“They don’t treat violence against women as a serious issue,” said Rituparna, an activist affiliated with the Citizens’ Collective Against Sexual Assault. “Any violence against women should be treated seriously, and not with callousness.”

The impact of that callousness goes far beyond discouraging women from bringing charges against their abusers, as it trickles down more readily than any economic growth. Between 2002 and 2010, as many as 45 women were raped by the police while in custody, according to the Asian Center for Human Rights — while Indian law, which requires prior sanction from the government before law enforcement personnel can be prosecuted, protected the officers responsible.

The same week as the Delhi gang rape, a woman in Uttar Pradesh claimed that a police officer who’d promised to help her prosecute her attacker had instead raped her himself.

A series of horrific stories, known in shorthand as “the Mathura case,” “the Rameezabee case” or “the Suman Rani” case, make it all too clear that Indian women are not safe from sexual assault in the country’s police stations themselves. In the Mathura case, for instance, a 16-year-old girl was allegedly raped by two policemen in a Maharashtra police station while her unwitting parents waited patiently outside.

Where it comes to other security forces, such as the Indian army or paramilitary troops, the situation may be even worse. Women of Indian-administered Kashmir and Manipur — where the Armed Forces Special Powers Act grants the army untrammeled powers — have long complained that they are targeted for sexual assault. And in at least one notorious incident, at least 53 Kashmiri women were allegedly gang-raped by army personnel conducting interrogations related to the militant separatist struggle.

Protests against the decay of law and order and the callous treatment of victims of harassment and sexual assault continued this week in New Delhi, and across India. And though the protesters are now fewer in number, and have ceded contentious symbols such as India Gate and the house of the president to the police following a hamfisted crackdown over the weekend, the anger has not dissipated.

On Wednesday, for instance, a group of young women who had been part of protests at Jantar Mantar — a spot designated for expressions of civil disobedience — complained to the media that they had been detained and beaten up by the police the day before, according to the Times of India. (Police confirmed they had detained 17 women but denied they had been mistreated).

From a spontaneous outpouring of rage — mostly characterized by calls for castration or the death penalty for the rapists — the protests have increasingly turned against the political establishment. After police turned water cannons, tear gas and canes on protesters over the weekend, a tardy and inarticulate statement from Prime Minister Manmohan Singh was inadvertently sent to the media unedited, ending with him asking his minders, “Theek hai?” (“That OK?”).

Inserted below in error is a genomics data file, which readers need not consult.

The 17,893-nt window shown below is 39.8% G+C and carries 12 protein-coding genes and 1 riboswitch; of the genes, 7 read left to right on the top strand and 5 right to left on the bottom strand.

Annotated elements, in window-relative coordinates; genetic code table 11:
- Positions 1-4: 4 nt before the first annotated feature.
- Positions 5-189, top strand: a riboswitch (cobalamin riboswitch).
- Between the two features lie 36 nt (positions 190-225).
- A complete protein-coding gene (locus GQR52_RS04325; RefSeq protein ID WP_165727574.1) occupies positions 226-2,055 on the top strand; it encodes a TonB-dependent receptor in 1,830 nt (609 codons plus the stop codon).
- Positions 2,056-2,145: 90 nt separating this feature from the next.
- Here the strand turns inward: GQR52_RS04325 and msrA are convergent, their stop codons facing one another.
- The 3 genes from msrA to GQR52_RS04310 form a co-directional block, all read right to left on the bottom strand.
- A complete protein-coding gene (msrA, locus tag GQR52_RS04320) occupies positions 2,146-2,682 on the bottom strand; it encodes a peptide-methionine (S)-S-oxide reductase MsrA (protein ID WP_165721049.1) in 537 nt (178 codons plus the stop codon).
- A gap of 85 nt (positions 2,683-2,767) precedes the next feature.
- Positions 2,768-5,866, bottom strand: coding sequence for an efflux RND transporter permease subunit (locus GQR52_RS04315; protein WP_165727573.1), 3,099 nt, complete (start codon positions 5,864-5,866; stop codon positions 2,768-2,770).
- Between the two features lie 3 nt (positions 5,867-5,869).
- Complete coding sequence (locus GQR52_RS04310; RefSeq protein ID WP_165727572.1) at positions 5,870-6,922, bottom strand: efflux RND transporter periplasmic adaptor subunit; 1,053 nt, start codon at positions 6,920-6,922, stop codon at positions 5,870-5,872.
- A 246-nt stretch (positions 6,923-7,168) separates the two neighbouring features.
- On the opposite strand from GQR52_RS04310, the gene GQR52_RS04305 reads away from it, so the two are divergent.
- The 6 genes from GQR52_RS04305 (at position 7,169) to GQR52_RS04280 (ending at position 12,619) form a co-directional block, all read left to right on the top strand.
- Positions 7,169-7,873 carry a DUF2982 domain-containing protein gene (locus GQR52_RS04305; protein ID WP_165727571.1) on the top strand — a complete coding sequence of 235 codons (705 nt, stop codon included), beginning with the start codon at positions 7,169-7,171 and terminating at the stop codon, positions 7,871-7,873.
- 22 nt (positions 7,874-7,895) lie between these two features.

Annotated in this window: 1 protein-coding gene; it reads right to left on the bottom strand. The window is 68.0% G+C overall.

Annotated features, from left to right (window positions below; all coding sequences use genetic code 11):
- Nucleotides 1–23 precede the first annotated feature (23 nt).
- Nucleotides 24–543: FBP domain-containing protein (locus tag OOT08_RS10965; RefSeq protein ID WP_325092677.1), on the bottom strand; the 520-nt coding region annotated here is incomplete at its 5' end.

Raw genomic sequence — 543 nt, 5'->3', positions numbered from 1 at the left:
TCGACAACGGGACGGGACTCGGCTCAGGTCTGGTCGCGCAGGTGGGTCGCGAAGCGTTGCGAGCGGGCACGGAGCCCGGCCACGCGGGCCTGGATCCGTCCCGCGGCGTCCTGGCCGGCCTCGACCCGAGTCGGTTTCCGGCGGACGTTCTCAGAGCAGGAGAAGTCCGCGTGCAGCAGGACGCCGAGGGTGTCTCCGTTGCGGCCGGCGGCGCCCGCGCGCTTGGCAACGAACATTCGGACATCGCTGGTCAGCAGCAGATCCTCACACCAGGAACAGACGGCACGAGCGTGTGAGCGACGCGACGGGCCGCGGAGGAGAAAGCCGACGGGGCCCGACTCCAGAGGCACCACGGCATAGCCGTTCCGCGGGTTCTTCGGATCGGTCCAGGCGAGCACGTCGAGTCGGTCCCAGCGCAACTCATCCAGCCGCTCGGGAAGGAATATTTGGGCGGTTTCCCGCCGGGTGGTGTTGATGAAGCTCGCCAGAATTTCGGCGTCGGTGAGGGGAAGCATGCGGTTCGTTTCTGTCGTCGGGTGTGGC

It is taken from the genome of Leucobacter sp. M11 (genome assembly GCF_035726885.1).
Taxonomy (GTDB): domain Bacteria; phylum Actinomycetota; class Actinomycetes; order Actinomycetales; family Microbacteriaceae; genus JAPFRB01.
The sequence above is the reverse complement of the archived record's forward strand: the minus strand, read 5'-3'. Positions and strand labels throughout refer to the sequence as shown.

The response, via Twitter and other social media, as well as the people shouting in the street, was a resounding “No.”

But the anger is not so much directed at the Congress Party government currently responsible for law and order in the capital, as well as the nation. It’s aimed at the corrupt, incompetent and hypocritical political class as a whole — exactly as it should be.

“People are being given a small space in Jantar Mantar that is barricaded on both sides,” a merchant seaman participating in the protest told the Times of India.

“The protest has clearly been hijacked by political groups such as [the BJP's student wing] Akhil Bharatiya Vidyarthi Parishad, [the Congress' student wing] National Students Union of India, [the newly formed] Aam Aadmi Party and [yoga guru turned would-be kingmaker] Baba Ramdev.”

The trouble with that kind of hijacking, however, is it’s almost certain to backfire.
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« Reply #15 on: Dec 30, 2012 05:21 PM »

This happened in Delhi, Hyderabad is not as bad. There's one thing that I've always noticed, South India is much more safer than the northern part. When I toured Delhi etc, everything would be shut by 8-9PM and the hotel guy warned us when we went out after 9. In Hyderabad, I never gave a second thought to the time. You can go out all alone with a bag of gold even at 2-3AM without being afraid of anything, even women can, I don't recommend it though. But, I've seen women at the bus stand even at midnight. Point is - Hyderabad!!! Grin

Dealing with the police is horrible everywhere though. But, the kind of stories I've heard about rape or eve teasing or anything to do with women in Hyderabad, the guy is tortured so much in the police station itself that it won't matter whether or not he's convicted. Hyderabadi police is slightly better than Delhi's in that aspect at least. And the general rule of south being better than north applies as well. People are a bit more decent here.
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« Reply #16 on: Jan 03, 2013 07:37 PM »

This horrible stuff happens right here in the US. 

I took this from Facebook:

This is really disturbing. Looks like some members of the Steubenville High football team, drugged an underage girl, took her semi unconscious to several parties and ganged raped her all through the night. The prosecutor has a son on the team and the girl was actually taken to the prosecutor's house also. Looks like the members of this 3 time championship team would not be prosecuted for their crimes and in the story it say the prosecutor even met with the parents of the girl to convince them not to press charges. Anonymous took notice and hacked the team members accounts and found this video of the team members bragging about the rape and posted it on youtube.
This video is very disturbing be warned. What is wrong with people???

http://www.huffingtonpost.com/2013/01/02/steubenville-high-school-joke-rape-targeted-anonymous-video_n_2398479.html

Again, the video is very disturbing.